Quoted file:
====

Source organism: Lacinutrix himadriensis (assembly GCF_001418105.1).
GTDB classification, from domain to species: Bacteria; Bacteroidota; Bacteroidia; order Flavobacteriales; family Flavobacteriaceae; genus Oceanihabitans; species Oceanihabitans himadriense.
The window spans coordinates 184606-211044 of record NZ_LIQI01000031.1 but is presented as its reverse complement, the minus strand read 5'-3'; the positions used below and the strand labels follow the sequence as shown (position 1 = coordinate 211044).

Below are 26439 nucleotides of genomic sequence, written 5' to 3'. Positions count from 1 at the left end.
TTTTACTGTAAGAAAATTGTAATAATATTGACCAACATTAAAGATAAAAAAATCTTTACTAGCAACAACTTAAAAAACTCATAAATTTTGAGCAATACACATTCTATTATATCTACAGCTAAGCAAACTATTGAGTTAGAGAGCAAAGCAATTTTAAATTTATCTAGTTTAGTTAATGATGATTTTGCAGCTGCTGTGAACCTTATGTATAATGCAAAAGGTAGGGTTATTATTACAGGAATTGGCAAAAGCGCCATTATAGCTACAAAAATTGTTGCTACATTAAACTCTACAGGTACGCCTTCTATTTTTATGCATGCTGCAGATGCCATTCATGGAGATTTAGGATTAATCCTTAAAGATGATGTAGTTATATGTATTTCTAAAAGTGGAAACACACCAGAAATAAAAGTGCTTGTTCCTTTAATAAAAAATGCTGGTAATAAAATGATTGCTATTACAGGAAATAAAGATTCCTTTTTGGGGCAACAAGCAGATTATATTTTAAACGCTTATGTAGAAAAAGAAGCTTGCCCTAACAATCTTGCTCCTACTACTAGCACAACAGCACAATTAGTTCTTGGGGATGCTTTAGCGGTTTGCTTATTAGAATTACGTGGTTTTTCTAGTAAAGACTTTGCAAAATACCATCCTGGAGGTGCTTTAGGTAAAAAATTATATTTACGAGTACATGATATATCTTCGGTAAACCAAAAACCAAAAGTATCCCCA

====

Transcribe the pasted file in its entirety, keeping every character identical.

Source organism: Lacinutrix himadriensis (assembly GCF_001418105.1).
GTDB classification, from domain to species: Bacteria; Bacteroidota; Bacteroidia; order Flavobacteriales; family Flavobacteriaceae; genus Oceanihabitans; species Oceanihabitans himadriense.
The window spans coordinates 184606-211044 of record NZ_LIQI01000031.1 but is presented as its reverse complement, the minus strand read 5'-3'; the positions used below and the strand labels follow the sequence as shown (position 1 = coordinate 211044).

Below are 26439 nucleotides of genomic sequence, written 5' to 3'. Positions count from 1 at the left end.
TTTTACTGTAAGAAAATTGTAATAATATTGACCAACATTAAAGATAAAAAAATCTTTACTAGCAACAACTTAAAAAACTCATAAATTTTGAGCAATACACATTCTATTATATCTACAGCTAAGCAAACTATTGAGTTAGAGAGCAAAGCAATTTTAAATTTATCTAGTTTAGTTAATGATGATTTTGCAGCTGCTGTGAACCTTATGTATAATGCAAAAGGTAGGGTTATTATTACAGGAATTGGCAAAAGCGCCATTATAGCTACAAAAATTGTTGCTACATTAAACTCTACAGGTACGCCTTCTATTTTTATGCATGCTGCAGATGCCATTCATGGAGATTTAGGATTAATCCTTAAAGATGATGTAGTTATATGTATTTCTAAAAGTGGAAACACACCAGAAATAAAAGTGCTTGTTCCTTTAATAAAAAATGCTGGTAATAAAATGATTGCTATTACAGGAAATAAAGATTCCTTTTTGGGGCAACAAGCAGATTATATTTTAAACGCTTATGTAGAAAAAGAAGCTTGCCCTAACAATCTTGCTCCTACTACTAGCACAACAGCACAATTAGTTCTTGGGGATGCTTTAGCGGTTTGCTTATTAGAATTACGTGGTTTTTCTAGTAAAGACTTTGCAAAATACCATCCTGGAGGTGCTTTAGGTAAAAAATTATATTTACGAGTACATGATATATCTTCGGTAAACCAAAAACCAAAAGTATCCCCA